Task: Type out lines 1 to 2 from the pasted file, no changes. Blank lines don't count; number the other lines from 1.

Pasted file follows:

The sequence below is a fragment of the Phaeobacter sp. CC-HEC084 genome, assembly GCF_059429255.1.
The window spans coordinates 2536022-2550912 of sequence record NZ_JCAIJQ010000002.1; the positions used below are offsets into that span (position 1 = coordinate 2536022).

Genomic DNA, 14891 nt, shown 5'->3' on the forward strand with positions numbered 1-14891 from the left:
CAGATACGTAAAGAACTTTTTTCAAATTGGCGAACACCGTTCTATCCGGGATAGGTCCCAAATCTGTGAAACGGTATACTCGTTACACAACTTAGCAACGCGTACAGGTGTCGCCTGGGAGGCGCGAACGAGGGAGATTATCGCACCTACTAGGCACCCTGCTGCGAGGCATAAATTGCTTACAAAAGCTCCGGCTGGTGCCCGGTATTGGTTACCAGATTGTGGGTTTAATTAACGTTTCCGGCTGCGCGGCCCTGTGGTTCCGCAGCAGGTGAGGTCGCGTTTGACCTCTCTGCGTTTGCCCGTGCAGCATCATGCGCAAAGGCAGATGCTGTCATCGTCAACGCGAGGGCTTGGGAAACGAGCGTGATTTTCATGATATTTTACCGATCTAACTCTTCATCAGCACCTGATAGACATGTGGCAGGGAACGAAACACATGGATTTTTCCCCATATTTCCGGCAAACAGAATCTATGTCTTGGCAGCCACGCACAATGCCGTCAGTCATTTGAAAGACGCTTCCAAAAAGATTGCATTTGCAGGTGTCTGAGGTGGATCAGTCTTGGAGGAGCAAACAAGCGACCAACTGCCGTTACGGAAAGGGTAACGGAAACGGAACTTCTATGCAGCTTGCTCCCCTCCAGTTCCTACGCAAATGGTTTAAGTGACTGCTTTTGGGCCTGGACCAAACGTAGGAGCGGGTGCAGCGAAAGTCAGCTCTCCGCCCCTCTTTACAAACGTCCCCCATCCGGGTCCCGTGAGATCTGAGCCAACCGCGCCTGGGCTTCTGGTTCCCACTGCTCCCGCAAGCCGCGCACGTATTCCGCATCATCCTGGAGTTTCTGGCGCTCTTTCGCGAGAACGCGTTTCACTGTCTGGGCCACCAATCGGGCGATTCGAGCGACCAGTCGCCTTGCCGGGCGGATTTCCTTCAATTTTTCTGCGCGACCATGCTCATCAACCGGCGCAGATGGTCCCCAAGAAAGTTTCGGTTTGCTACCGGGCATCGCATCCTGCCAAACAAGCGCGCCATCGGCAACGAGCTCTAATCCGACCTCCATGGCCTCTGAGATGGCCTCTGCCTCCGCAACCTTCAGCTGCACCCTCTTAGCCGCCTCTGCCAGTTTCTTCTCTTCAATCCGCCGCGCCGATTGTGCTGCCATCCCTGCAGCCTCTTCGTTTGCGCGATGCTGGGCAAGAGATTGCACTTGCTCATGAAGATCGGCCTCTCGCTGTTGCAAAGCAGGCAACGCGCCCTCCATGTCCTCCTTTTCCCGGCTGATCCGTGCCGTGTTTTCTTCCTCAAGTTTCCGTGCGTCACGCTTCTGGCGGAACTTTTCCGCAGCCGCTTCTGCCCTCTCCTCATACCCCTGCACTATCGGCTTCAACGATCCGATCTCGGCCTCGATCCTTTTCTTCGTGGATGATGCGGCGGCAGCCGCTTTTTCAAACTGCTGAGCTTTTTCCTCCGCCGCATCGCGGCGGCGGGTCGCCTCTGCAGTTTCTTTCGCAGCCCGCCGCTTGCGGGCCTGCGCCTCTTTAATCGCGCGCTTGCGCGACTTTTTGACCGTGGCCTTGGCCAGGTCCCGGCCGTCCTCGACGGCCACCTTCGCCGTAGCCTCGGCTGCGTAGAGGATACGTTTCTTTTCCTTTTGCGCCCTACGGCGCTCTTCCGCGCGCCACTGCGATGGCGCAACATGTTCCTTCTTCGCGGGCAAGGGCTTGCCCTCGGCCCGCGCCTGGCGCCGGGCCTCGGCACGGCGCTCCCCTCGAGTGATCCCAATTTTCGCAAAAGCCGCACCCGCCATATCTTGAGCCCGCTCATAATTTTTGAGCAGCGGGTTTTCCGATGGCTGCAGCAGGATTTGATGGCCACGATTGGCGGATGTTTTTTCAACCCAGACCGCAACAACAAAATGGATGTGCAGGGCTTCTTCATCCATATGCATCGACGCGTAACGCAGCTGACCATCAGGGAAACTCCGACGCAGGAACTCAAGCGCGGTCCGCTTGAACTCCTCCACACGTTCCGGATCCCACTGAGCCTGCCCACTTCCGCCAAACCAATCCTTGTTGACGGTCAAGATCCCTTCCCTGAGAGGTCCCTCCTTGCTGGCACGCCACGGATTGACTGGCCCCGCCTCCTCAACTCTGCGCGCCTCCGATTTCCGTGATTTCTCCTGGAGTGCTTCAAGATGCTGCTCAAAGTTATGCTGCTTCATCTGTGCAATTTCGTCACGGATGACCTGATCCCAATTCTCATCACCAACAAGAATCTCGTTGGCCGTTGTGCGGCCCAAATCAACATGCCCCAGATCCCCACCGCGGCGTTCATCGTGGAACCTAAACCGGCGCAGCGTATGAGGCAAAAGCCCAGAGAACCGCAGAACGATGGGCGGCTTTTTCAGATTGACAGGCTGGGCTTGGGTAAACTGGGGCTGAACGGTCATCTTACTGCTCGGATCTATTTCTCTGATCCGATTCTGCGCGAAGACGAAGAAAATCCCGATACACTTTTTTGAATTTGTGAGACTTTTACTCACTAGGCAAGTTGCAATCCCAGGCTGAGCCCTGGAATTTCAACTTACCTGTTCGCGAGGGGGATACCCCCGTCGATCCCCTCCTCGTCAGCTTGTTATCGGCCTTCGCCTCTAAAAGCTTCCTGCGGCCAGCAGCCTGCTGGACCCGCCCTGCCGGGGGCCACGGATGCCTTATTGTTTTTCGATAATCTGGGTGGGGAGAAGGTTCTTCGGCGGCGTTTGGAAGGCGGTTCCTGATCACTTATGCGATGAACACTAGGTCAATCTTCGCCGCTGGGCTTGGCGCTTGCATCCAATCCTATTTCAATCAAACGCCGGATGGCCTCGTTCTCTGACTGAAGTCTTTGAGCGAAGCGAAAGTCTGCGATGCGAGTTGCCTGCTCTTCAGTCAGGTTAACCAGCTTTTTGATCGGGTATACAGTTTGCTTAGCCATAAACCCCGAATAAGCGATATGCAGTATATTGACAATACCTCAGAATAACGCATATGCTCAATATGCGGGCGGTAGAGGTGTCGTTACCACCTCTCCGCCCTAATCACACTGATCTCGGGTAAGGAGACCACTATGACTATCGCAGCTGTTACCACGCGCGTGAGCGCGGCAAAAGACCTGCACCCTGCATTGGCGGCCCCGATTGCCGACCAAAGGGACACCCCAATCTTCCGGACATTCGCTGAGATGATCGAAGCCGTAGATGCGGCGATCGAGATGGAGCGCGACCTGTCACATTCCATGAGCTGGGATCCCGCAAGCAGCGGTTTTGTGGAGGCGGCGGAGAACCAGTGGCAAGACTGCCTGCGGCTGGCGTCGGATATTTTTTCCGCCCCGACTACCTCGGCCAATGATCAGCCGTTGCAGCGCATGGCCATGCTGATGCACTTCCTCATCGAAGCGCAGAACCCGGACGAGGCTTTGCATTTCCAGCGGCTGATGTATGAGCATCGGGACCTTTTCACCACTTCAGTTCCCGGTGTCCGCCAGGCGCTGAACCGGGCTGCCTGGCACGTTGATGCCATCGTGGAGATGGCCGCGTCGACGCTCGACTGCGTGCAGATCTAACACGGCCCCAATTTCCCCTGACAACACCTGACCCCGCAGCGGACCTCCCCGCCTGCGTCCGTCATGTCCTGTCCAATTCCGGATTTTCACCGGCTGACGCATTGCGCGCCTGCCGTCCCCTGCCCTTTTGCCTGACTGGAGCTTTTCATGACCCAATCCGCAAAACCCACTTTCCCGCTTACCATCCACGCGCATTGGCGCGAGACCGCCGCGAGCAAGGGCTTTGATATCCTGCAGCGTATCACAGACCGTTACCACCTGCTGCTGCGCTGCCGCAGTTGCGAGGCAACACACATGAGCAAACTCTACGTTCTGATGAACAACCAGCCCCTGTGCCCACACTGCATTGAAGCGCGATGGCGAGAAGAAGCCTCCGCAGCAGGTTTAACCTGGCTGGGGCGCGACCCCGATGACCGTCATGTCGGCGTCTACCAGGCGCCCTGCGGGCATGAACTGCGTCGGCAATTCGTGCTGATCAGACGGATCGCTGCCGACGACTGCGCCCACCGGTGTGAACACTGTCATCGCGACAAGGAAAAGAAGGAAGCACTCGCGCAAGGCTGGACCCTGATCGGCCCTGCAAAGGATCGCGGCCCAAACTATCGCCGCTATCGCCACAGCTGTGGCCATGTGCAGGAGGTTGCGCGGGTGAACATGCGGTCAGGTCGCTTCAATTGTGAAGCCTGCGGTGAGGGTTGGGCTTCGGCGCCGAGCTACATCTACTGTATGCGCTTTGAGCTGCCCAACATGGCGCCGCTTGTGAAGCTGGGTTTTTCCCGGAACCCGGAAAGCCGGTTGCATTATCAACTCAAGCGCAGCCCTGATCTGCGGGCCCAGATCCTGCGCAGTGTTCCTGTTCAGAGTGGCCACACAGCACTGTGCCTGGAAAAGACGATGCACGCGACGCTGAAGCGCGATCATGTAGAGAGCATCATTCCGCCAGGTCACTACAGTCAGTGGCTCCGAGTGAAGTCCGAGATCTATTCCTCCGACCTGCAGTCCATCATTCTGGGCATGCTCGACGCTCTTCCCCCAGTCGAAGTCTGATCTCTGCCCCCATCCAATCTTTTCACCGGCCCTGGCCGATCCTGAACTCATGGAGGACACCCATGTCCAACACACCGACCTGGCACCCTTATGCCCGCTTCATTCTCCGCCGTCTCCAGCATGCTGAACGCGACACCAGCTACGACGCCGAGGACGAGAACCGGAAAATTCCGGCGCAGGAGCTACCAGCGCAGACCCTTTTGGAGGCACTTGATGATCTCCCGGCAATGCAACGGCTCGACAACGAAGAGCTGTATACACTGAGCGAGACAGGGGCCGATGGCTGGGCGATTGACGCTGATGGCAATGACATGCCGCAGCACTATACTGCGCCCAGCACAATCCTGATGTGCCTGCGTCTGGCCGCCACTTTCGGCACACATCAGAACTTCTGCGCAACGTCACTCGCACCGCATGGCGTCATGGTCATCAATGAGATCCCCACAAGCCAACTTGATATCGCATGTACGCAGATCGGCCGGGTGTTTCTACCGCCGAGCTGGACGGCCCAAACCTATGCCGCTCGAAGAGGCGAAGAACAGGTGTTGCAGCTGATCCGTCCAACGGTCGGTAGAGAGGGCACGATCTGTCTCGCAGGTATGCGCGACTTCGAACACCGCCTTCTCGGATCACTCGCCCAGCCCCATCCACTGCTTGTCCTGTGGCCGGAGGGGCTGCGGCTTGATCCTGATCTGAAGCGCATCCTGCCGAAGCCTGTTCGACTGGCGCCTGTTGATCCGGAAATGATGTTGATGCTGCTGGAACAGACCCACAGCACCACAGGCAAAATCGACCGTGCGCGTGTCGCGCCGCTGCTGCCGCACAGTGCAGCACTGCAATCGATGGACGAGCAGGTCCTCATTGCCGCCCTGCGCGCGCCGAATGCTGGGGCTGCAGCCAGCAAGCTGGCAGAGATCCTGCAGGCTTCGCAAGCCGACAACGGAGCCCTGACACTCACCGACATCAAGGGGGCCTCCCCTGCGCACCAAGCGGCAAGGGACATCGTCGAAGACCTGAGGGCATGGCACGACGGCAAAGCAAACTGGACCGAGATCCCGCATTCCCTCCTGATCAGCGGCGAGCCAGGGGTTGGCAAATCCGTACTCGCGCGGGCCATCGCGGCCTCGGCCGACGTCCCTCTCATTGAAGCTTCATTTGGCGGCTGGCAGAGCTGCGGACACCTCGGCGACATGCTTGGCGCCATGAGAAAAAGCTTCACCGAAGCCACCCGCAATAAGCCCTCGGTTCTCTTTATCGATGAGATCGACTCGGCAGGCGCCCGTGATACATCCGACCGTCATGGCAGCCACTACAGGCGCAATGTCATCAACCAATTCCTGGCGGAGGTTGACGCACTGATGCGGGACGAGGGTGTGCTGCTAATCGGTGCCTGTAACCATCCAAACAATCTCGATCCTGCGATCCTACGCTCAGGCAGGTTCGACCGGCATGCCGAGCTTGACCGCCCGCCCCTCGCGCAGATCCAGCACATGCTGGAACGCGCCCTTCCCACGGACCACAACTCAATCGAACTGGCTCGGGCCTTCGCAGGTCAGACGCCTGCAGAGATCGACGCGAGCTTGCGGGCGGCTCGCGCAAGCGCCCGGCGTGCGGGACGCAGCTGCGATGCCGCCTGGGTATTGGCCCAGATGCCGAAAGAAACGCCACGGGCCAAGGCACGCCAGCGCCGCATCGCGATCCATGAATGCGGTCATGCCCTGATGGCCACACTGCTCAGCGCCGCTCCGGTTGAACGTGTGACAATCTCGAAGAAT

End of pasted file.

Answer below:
The sequence below is a fragment of the Phaeobacter sp. CC-HEC084 genome, assembly GCF_059429255.1.
The window spans coordinates 2536022-2550912 of sequence record NZ_JCAIJQ010000002.1; the positions used below are offsets into that span (position 1 = coordinate 2536022).